Wednesday, October 4, 2017
JACKSON The City of Jackson has a new director of public works to deal with ongoing infrastructure issues, including always-present potholes.
Robert Miller, who is the outgoing deputy executive director of the New Orleans Sewerage and Water Board, traveled to Jackson for his confirmation hearing during the Sept. 26 council meeting. Confirmation hearings usually occur separately from the regular council meetings, but the members addressed all questions and concerns during the council meeting.
"My beliefs are based on ... I serve the Lord by serving his people. And I serve the people by providing high-quality and reliable and affordable public services," Miller told the council members.
The council questioned Miller about his abilities and approach towards solving issues such as potholes, public works equipment, customer service, deploying money to improve the streets and infrastructure in a timely manner, and building relationships with the state and businesses.
"I hope that you will have trouble finding me in my office. Because my belief is that public works is a contact sport," Miller responded.
"You've got to get out in the community, (and) you've got to be talking to the citizens, the developers, the contractors (and) the funding entities."
Miller, whom Mayor Chokwe A. Lumumba appointed, is expected to arrive to begin his job here by mid-October. Jerriot Smash is the interim director of public works until Miller arrives.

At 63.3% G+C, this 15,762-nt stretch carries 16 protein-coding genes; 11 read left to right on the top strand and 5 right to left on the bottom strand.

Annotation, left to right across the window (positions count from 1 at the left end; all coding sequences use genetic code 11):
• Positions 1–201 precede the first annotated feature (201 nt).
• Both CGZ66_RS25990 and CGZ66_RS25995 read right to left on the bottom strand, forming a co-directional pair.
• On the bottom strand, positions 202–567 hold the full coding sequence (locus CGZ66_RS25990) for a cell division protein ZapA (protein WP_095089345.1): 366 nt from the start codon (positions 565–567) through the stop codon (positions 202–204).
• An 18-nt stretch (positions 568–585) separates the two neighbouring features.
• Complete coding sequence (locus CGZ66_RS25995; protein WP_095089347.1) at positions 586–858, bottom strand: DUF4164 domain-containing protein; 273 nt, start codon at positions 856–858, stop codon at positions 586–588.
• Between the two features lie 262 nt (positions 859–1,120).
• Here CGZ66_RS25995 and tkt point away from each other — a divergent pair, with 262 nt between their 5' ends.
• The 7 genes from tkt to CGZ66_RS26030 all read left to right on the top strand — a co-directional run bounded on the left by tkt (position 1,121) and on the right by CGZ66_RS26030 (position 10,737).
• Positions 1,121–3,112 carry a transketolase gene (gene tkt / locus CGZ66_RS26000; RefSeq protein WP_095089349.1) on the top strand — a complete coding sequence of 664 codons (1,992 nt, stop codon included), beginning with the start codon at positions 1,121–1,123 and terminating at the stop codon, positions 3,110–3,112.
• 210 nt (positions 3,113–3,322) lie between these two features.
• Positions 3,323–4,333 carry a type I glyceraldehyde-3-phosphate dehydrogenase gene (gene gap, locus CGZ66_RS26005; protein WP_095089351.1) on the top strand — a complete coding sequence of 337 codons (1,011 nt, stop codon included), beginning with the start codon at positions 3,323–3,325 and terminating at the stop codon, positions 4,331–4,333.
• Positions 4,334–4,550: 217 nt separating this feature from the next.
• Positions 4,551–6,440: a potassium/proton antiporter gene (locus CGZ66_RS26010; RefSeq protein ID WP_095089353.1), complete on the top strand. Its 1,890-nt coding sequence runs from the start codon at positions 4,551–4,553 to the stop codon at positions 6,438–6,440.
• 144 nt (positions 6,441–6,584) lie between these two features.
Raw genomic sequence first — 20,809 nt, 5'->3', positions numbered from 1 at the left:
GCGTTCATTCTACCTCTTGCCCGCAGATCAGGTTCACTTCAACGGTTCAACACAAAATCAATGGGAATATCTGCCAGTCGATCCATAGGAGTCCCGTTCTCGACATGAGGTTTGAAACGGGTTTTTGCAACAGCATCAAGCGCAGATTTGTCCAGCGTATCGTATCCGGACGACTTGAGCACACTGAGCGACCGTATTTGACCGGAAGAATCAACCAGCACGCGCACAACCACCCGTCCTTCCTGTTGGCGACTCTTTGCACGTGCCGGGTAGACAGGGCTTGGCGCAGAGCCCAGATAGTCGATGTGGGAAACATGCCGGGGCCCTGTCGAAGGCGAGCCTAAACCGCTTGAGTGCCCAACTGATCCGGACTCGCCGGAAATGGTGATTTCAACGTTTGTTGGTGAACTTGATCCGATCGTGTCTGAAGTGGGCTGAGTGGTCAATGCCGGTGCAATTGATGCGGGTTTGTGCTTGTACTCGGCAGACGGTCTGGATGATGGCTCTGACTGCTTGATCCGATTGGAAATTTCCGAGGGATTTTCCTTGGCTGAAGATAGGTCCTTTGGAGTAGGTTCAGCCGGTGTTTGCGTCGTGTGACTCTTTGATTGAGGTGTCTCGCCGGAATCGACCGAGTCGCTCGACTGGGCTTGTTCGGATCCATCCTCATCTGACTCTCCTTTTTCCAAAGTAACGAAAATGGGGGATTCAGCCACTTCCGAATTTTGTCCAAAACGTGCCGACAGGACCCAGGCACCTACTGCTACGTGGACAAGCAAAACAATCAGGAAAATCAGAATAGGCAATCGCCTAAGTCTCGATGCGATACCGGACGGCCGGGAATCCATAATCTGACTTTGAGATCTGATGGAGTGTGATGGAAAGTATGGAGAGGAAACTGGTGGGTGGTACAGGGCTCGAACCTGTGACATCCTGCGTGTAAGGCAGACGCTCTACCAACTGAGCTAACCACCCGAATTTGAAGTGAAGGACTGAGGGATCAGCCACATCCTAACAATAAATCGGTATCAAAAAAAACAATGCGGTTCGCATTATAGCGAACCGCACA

The council vote 5-1 to approve Miller with Ward 3 Councilman Kenneth Stokes voting against him. Council President Charles Tillman participated via video chat but was unable to vote due to service being disconnected.
The council also confirmed Ison Harris as director of parks and recreation and reappointed James Henley and Lawanda Harris to the Jackson Municipal Airport Authority board. Henley is the board chairman, and Harris is a past chairwoman of the board.
Filling Budget Shortfalls
The Jackson City Council has transferred an additional $1,339,059 in general funds to the Department of Parks and Recreation due to fiscal-year 2016-2017 budget shortfalls
On Sept. 28, a special city council meeting convened to revise the 2016-2017 budget to assist the parks department, which has struggled with its landscaping responsibilities after exhausting its 2016-2017 budget.
"They just needed more than we thought they needed," Charles Hatcher, director of administration, told the Jackson Free Press this week. "At the end of every quarter, my department has to tell city council how the budget has been revised to reflect changes. Because the budget is just a plan ...," he added.
Hatcher says that the biggest change in the fourth quarter was the transfer of the nearly $1.34 million to parks and rec. The fiscal-year 2017-2018 budget began on Oct. 1 and Parks and Rec. received $5,703,053 for the 2017-2018 budget, compared to the revised fiscal year 2016-2017 budget of $5,151,621.
The Jackson City Council approved a 2-mill increase in property taxes last month, which will go into effect in February. The increase, which will impact renters more than homeowners that can qualify for tax exemptions through the state, will generate $2.3 million. The new administration will also freeze all vacant positions to save approximately $700,000.
The tax increase is a part of the city's new budget, which began on Oct. 1.
Email reporter William Kelly III at firstname.lastname@example.org.